Ollie’s Magic Bunny Blog Tour

Happy Tuesday!

Today I have the utter joy of hosting author Nicola Killen and we’re getting a tour around her studio. I’m really nebby so I absolutely adored reading this post when it dropped into my inbox! 

Ollie blog tour

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Hello and welcome to my studio tour!  This is the place where I worked on the story and illustrations for Ollie’s Magic Bunny.  

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I share a space with two other artists – it’s a converted garage on the side of a photographer’s studio.  The door to the studio is very grey and boring so it’s hard to imagine what’s inside!

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Tada! Here’s my workspace. I’m quite embarassed to be showing you round when it’s SO messy.  I’m always untidy, but when I’m in the middle of working on a new book (like I am now), it gets even worse!  As you can probably see, I’ve got two desks: one for sitting at my computer, and one for standing at when I draw and paint.

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On my computer desk I have an iMac, and I use a wacom tablet with it.  I also have a very comfy chair and most importantly, there’s a heater next to my desk!  As it used to be a garage, the studio can get very cold at times. I always have lots of lists of things to do on my desk – I like to be able to tick things off!  

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I usually stand up when I’m painting or drawing.  I have a drawing board in the middle of the desk, which is hidden by my lightbox at the moment.  There’s an A3 scanner tucked underneath this desk, as well as sketches, boxes of books and some portfolios too.  I used to have lots more postcards and pictures up on the wall, but they keep falling down and it’s very hard to reach to put them back up!  You may also have noticed my Studio Stegasaurus which lives on this desk – it roars when you squeeze it. I’ve had the anglepoise lamp since I was at school so it’s lasted a long time!

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This is all the brushes, dip pens and inks which I’m using for the book I’m working on.  

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Then, squeezed into the corner, is my bookcase.  It’s got lots of my books in it, as well as reference, sketchbooks, paperwork and some of my childhood favourites too!

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I’m not sure I should show you this photo! When I opened the cupboard, I was worried that everything was going to fall out . . . It’s chock full of materials, inks and paper. Tidying it is on my lists of things to do!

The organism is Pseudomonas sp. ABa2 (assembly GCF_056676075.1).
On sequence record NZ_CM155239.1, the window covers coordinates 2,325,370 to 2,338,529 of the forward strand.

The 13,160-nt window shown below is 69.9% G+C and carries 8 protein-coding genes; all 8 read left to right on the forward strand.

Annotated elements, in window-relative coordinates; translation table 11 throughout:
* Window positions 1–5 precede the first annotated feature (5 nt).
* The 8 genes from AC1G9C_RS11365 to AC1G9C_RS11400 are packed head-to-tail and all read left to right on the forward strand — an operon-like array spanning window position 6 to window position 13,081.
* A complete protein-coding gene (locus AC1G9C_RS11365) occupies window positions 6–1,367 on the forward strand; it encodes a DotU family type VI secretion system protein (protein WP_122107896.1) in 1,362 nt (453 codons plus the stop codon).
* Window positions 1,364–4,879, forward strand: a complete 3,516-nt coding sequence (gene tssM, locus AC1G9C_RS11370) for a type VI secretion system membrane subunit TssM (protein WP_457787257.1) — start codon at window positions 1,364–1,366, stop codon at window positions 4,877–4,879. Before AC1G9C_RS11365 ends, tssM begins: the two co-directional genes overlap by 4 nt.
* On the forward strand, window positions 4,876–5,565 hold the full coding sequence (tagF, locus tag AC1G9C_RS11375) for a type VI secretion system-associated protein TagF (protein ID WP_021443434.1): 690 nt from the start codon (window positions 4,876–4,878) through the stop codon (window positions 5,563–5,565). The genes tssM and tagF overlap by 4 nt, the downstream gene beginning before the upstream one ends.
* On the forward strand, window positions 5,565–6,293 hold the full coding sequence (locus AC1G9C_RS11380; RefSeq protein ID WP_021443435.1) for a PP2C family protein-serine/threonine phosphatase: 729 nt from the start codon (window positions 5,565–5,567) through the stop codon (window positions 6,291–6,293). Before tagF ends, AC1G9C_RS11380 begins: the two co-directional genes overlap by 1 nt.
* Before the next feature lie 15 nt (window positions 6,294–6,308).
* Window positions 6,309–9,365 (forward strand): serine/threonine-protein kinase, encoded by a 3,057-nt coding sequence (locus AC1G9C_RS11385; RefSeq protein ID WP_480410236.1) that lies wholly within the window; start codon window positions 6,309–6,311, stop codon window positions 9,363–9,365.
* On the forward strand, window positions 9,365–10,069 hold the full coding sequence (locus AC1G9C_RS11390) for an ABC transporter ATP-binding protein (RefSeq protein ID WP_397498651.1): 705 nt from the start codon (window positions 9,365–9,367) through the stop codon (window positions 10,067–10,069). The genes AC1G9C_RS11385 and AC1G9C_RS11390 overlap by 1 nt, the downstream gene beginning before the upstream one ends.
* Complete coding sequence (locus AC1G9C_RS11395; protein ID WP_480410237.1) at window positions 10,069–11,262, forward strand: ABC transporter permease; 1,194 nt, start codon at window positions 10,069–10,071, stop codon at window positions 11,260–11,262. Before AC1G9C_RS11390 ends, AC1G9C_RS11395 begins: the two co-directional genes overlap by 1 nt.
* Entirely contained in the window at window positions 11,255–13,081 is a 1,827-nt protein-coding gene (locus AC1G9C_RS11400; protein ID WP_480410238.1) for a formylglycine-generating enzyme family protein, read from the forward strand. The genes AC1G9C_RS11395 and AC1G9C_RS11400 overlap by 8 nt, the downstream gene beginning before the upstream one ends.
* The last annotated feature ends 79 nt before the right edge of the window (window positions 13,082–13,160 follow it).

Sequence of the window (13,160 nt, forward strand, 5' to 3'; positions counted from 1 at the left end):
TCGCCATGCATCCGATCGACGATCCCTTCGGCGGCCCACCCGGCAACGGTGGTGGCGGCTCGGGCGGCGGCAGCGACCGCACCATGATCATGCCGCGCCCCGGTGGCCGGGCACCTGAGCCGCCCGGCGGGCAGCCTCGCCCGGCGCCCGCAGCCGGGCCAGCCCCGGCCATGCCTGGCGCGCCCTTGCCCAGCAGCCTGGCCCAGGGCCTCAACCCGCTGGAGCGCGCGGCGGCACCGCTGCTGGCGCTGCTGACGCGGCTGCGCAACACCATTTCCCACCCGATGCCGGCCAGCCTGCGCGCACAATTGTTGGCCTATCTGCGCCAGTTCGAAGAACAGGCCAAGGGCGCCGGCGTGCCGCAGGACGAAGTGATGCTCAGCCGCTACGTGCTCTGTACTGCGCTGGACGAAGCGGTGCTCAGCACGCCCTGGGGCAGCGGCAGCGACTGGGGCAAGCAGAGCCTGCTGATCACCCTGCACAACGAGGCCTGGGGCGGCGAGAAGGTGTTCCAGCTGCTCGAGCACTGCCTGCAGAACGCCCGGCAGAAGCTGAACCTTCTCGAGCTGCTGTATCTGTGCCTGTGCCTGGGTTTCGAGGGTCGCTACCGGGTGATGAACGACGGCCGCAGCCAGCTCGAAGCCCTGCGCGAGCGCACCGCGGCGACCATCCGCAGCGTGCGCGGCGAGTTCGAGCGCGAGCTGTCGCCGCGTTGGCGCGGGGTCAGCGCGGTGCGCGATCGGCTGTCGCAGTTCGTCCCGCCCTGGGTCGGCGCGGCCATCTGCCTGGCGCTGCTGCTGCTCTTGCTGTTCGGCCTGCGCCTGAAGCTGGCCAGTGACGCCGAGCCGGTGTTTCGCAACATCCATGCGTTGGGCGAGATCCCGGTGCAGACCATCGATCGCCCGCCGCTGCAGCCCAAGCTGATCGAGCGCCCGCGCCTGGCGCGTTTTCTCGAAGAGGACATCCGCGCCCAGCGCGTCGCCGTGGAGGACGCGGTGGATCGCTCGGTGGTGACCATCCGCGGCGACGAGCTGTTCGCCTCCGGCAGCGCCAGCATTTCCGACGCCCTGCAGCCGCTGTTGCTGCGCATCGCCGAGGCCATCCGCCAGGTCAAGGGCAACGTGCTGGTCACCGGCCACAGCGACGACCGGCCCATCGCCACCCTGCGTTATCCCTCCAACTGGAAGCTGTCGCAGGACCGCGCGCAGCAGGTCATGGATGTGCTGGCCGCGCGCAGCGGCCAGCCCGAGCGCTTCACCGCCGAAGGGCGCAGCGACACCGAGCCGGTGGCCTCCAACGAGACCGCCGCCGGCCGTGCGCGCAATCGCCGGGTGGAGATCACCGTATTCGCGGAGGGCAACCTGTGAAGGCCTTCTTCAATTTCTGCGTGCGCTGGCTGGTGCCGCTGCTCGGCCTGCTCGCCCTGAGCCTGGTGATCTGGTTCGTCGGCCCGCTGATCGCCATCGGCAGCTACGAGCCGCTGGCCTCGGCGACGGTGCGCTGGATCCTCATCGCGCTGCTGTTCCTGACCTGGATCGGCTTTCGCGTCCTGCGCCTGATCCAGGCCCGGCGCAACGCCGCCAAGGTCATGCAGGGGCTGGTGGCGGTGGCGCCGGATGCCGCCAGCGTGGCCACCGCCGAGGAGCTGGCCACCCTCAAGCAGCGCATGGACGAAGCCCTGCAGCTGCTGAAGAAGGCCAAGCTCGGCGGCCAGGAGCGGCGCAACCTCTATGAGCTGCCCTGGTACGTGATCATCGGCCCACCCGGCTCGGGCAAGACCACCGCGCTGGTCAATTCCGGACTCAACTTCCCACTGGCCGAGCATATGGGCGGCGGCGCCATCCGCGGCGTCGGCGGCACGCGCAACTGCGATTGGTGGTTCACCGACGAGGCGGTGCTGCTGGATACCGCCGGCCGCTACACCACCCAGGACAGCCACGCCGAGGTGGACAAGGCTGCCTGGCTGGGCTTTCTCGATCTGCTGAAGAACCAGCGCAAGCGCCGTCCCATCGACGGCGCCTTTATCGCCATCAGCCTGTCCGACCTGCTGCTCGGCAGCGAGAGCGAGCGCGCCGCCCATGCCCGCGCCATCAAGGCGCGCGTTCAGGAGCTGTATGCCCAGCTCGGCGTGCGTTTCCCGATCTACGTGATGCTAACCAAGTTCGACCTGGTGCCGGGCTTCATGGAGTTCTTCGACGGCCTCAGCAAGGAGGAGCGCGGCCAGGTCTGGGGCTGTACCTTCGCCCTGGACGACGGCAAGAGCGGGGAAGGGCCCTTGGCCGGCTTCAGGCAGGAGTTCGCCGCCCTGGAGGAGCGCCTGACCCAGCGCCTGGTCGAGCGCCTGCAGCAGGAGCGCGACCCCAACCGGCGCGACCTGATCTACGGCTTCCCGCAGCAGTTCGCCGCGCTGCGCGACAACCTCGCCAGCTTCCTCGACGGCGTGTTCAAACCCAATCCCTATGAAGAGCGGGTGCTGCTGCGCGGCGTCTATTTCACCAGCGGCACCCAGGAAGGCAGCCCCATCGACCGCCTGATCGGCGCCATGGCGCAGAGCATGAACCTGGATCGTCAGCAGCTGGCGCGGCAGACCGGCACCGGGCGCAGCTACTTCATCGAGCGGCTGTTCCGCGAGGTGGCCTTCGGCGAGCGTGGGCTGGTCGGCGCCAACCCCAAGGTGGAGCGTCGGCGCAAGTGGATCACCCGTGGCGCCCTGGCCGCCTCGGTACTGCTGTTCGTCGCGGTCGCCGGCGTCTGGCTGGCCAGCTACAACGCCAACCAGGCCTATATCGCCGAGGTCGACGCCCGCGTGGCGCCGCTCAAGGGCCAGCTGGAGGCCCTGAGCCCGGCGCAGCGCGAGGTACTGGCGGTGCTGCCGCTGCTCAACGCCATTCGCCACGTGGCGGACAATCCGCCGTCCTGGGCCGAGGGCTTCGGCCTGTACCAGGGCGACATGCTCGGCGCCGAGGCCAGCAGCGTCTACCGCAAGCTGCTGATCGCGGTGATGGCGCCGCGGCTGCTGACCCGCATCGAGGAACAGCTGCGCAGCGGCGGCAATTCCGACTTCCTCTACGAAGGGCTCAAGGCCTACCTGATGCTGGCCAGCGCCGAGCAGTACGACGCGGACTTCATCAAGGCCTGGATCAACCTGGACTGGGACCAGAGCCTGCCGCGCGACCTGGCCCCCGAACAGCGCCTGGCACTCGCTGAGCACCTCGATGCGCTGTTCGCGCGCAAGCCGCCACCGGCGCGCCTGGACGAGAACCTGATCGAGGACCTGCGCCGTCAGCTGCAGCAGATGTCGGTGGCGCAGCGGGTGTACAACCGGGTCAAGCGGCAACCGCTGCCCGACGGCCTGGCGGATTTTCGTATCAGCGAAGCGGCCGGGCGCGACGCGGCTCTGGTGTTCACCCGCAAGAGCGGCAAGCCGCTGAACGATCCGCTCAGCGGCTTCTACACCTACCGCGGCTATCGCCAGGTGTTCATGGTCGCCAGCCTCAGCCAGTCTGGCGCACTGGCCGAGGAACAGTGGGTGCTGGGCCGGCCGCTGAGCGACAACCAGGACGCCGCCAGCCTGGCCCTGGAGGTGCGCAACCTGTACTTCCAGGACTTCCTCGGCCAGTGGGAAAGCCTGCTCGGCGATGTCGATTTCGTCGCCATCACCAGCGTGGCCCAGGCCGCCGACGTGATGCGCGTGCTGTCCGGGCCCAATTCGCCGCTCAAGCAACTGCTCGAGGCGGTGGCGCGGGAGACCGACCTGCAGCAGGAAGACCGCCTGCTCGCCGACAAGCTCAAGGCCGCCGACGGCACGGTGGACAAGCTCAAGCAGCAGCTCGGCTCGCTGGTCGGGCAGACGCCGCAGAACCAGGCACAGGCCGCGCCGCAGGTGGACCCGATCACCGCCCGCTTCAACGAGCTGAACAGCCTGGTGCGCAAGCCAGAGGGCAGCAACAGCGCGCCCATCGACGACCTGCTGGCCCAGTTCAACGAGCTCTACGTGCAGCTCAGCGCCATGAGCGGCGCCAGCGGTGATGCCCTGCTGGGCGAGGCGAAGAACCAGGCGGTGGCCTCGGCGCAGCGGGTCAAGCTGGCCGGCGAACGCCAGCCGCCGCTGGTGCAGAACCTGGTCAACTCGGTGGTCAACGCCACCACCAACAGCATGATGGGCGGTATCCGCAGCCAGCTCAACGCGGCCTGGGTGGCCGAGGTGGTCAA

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That’s all of my space, but we also share an area just inside the door where there’s a big plan chest with a very useful cutting mat on top.  I store a lot of my artwork and paper in the drawers here. I’m preparing some Ollie’s Magic Bunny themed activities today so have been using the cutting mat – but I will need to clear it up later in case anyone else wants to use it!

Thank you for letting me show you around my studio space – I hope you’ve enjoyed having a look around and sorry about the mess!

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I hope you guys enjoyed that as much as I did! It’s fascinating to see where people work and their process! I’d love to snoop in everyone’s workspaces! Check out my review of Ollie’s Magic Bunny here: BOOK BLOG: Nicola Killen

Don’t forget to check out the rest of the stops on the blog tour! 

S x 

BLOG TOUR: Proud

This year sees the release of one of my most hotly anticipated books, another brilliant anthology from the wonderful publishers Stripes. This year it’s an anthology to celebrate all things pride… and I’m not going to lie, reading it made me VERY proud.

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Today, I have the absolute honour of hosting one of the authors from the anthology, Michael Lee Richardson, as he talks about his top 5 queer teams. You’re in for an absolutely brilliant blog post, so get yourself a cup of tea and a biscuit! 

‘The Other Team’

Tales of the City author Armistead Maupin talks about biological families and logical families, the idea that we have the families we’re born into, and the families we make of our friends. For me, being queer is as much about our friendships and the people we choose to surround ourselves with as it is our romantic and sexual relationships. 

Queer friendship is one of the themes I wanted to work into ‘The Other Team’, the story I wrote for Juno Dawson’s Proud anthology.

With that in mind, when I was asked to write something for the #ProudBook blog tour, I wanted to focus on my favourite queer teams and my favourite queer teammates – so, without further ado:

Michael Lee Richardson’s Top 5 Queer Teams!

The Crystal Gems

I’m a huge fan of Steven Universe – at this point, figuring out which Crystal Gem someone is most like is basically its own form of zodiac sign – and I love the dynamic between the Crystal Gems: Garnet, Amethyst, Pearl and Steven. The fact that they compliment each other, celebrate each other’s differences, and make room for each others quirks and eccentricities is pretty inspiring, as is the fact that they know how to have a good argument and still be there for each other at the end of the day. In the real world, the fact that the Crewniverse – the team behind Steven Universe – is full of queers is also pretty inspiring!

The Fab Five